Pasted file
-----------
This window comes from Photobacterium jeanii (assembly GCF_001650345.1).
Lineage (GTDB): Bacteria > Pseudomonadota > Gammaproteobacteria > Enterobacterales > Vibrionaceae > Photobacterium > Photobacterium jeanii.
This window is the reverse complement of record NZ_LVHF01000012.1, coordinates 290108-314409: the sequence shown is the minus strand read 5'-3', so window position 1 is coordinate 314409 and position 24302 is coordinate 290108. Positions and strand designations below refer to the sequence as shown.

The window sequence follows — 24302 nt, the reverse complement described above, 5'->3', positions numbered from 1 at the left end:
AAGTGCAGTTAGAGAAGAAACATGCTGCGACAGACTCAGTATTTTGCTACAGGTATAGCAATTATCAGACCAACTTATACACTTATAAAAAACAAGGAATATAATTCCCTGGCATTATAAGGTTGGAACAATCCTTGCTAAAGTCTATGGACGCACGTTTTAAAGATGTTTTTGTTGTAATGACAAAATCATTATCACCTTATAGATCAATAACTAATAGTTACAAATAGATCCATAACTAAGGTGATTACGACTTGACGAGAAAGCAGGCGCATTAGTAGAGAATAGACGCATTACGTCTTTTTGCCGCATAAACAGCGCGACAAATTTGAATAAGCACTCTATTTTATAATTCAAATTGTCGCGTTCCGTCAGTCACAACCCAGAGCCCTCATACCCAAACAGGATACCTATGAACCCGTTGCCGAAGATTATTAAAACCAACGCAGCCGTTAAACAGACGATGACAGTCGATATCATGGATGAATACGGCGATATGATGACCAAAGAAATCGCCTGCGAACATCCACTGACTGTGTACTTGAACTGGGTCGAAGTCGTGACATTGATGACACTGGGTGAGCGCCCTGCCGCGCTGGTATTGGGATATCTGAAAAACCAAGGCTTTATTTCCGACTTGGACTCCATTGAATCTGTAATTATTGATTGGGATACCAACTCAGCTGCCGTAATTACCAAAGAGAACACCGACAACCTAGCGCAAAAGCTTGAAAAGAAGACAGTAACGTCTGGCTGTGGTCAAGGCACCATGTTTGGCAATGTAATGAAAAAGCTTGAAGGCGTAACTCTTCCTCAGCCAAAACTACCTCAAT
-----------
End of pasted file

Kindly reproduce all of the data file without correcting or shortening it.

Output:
This window comes from Photobacterium jeanii (assembly GCF_001650345.1).
Lineage (GTDB): Bacteria > Pseudomonadota > Gammaproteobacteria > Enterobacterales > Vibrionaceae > Photobacterium > Photobacterium jeanii.
This window is the reverse complement of record NZ_LVHF01000012.1, coordinates 290108-314409: the sequence shown is the minus strand read 5'-3', so window position 1 is coordinate 314409 and position 24302 is coordinate 290108. Positions and strand designations below refer to the sequence as shown.

The window sequence follows — 24302 nt, the reverse complement described above, 5'->3', positions numbered from 1 at the left end:
AAGTGCAGTTAGAGAAGAAACATGCTGCGACAGACTCAGTATTTTGCTACAGGTATAGCAATTATCAGACCAACTTATACACTTATAAAAAACAAGGAATATAATTCCCTGGCATTATAAGGTTGGAACAATCCTTGCTAAAGTCTATGGACGCACGTTTTAAAGATGTTTTTGTTGTAATGACAAAATCATTATCACCTTATAGATCAATAACTAATAGTTACAAATAGATCCATAACTAAGGTGATTACGACTTGACGAGAAAGCAGGCGCATTAGTAGAGAATAGACGCATTACGTCTTTTTGCCGCATAAACAGCGCGACAAATTTGAATAAGCACTCTATTTTATAATTCAAATTGTCGCGTTCCGTCAGTCACAACCCAGAGCCCTCATACCCAAACAGGATACCTATGAACCCGTTGCCGAAGATTATTAAAACCAACGCAGCCGTTAAACAGACGATGACAGTCGATATCATGGATGAATACGGCGATATGATGACCAAAGAAATCGCCTGCGAACATCCACTGACTGTGTACTTGAACTGGGTCGAAGTCGTGACATTGATGACACTGGGTGAGCGCCCTGCCGCGCTGGTATTGGGATATCTGAAAAACCAAGGCTTTATTTCCGACTTGGACTCCATTGAATCTGTAATTATTGATTGGGATACCAACTCAGCTGCCGTAATTACCAAAGAGAACACCGACAACCTAGCGCAAAAGCTTGAAAAGAAGACAGTAACGTCTGGCTGTGGTCAAGGCACCATGTTTGGCAATGTAATGAAAAAGCTTGAAGGCGTAACTCTTCCTCAGCCAAAACTACCTCAAT